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Weed Control

There are many ways to deal with lawn weeds


Weed Control
photo © Kelly Burke

Lawn weed control is among the most tedious elements of a lawn care regimen. What products to use, the timing of their application, and their relative safety are just a few of the questions a lawn owner needs answered in order to begin a weed control program.

Weeds can be controlled with chemical herbicides or through organic methods.

Chemical Weed Control

Chemical weed killers, when used properly, can be an effective component of an Integrated Pest Management program. Weed control with herbicides should be part of a larger lawn care program designed to encourage turf health and vigor, and keep weeds to a minimum.

Herbicides can act upon a weed in two different ways.

  • Pre-emergent herbicides act upon weed seeds, seedlings or form a barrier in the soil to prevent weed seed germination or establishment. Pre-emergents are usually used in the spring to prevent crabgrass seeds from establishing when the soil temperatures begin to warm up. A properly timed application can provide control for several months. Products like Dimension (ai-dithiopyr) and Pre-M (ai-pendimethalin) work at suppressing all seeds in the soil, so any re-seeding projects are out of the question for a few weeks. Tupersan (ai-siduron) is notable as the only pre-emergent herbicide with the ability to suppress crabgrass and be used in conjunction with grass seed.
  • Post-emergent herbicides work on actively growing weeds and can be further broken down into selective or non-selective categories.

  • Selective herbicides can be applied to a lawn and target weeds while having little effect on grass. Products containing the active ingredient 2,4-D, dicamba, and MCPP are commonly used to control a wide variety of broadleaf weeds. Grassy weeds and grass-like weeds can be harder to selectively target with herbicides. Products containing the fenoxyrop ethyl, dithiopyr, or quinclorac can be used for post-emergent crabgrass control. Some products may require repeated applications for effective control. Nutsedge is a particularly stubborn weed to eradicate in the lawn, the relatively new product Sedge Hammer (ai-halosulfuron), formerly known as Manage, is the only herbicide to successfully target both yellow and purple nutsedge.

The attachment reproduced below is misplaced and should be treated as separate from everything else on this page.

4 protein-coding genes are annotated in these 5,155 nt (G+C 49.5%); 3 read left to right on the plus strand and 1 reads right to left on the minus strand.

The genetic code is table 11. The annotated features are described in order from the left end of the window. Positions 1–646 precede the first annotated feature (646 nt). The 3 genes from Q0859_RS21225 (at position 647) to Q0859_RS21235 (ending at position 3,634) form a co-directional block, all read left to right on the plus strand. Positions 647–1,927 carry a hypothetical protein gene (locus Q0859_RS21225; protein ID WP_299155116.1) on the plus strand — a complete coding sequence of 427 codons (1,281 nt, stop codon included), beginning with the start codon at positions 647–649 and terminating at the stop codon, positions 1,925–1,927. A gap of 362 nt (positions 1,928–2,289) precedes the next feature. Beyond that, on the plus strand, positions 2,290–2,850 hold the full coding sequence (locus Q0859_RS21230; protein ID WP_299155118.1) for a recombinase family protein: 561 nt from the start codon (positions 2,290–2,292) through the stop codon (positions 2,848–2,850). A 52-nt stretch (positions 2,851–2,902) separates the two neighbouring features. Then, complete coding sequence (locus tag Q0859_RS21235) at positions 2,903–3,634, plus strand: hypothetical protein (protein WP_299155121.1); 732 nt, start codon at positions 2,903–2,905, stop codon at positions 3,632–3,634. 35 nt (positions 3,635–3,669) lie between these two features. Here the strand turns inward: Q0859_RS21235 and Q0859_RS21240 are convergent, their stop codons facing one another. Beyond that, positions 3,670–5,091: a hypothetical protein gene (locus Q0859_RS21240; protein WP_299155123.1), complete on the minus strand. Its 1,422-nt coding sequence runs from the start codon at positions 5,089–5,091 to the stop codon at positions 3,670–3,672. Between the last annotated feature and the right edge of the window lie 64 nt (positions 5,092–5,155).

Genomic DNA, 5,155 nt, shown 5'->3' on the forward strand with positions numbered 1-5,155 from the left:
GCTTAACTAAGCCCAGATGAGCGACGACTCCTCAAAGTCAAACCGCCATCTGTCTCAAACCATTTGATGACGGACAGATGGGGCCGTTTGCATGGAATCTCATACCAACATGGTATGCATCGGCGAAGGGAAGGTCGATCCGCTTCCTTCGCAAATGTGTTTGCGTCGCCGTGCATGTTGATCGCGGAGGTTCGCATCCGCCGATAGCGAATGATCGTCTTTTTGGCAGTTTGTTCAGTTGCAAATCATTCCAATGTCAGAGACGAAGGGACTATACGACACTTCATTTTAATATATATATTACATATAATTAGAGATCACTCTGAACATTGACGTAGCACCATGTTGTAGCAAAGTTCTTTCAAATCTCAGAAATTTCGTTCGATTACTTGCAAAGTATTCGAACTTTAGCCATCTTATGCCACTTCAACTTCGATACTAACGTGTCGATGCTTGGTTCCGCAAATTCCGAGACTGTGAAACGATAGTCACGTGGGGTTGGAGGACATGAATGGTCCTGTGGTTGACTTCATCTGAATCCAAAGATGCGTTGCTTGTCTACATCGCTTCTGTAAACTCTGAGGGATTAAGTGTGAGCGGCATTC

• Non-selective herbicides kill everything they come in contact with, including lawn. Extra care must always be taken when handling non-selective herbicides to prevent spillage or accidents. The most popular non-selective herbicide is probably Round-Up (ai-glyphosate). Its new formulation Quick Pro adds the active ingredient diquat dibromide for fast acting results within 24 hours. Non-selective herbicides tend to be used very sparingly in a lawn unless applied meticulously to individual weeds or wiping out an entire lawn due to be renovated.

How Are Herbicides Applied?

Herbicides are commonly applied in granular and liquid form. Granular herbicides are easily applied with a common push-type spreader and can come blended with a fertilizer. The downside of granular applications is that they must be broadcast over a large area, applying chemical in places that may not need it. Pre-emergent crabgrass control and "weed and feed" products are common granular forms of herbicide. Liquid herbicides are diluted with water and sprayed onto the plant with a hand-held or backpack sprayer. Spot spraying broadleaf weeds, like dandelions or clover with a selective post-emergent herbicide is effective and saves the lawn from excessive chemicals

Organic Weed Control

Organic weed control is much more than killing weeds safely. It is first about growing healthy turf in fertile soil and minimizing weed pressure. Organic weed control is further achieved by using an Integrated Pest Management (IPM) program to establish weed thresholds, prevent weeds, and eradicate as a last resort.

There is no quick fix, magic spray weed killer in organic lawn care. Organic weed control is more about the holistic organic management of the lawn and soil, which results in fewer weeds. The theory (and practice) being that a healthy lawn and soil will promote turf growth which will out-compete weeds.

The first step of organic weed control is to test the soil to learn it's needs. Naturally amending and fertilizing the soil according to the soil test begins any organic weed control program.

Correct cultural practices must be performed to reduce the opportunity for weeds to thrive. Weeds thrive on weak, stressed turf and compacted, unhealthy soil. Eliminate those conditions and grass will win over weeds.

If the need for eradicating weeds is still present, a multitude of organic methods are available.

  • Corn gluten meal is an organic pre-emergent herbicide with fertilizer. Like it's chemical counterpart, it suppresses seed germination and provides a quick green up.
  • Acetic acid in vinegar has plant killing properties and can be used as a non-selective weed killer. Household vinegar does not get above 5% acetic acid and weeds would need repeated applications. Stronger concentrations are available as weed killers. Remember, non-selective means it kills all plants, so handle with care.
  • Herbicidal soaps are natural products for controlling mosses and algae and there are numerous weed killing formulations using natural oils, concentrates and other organic substances. They are all non-selective herbicides and as of yet, there are no organic broadleaf (selective) herbicides available.
  • Mechanically remove weeds with manufactured weed puller tools, long screwdrivers, hand trowels, or bare hands.
  • Weed flamers are gaining popularity as an organic weed control. They are basically modified propane torches used to burn problem weeds.
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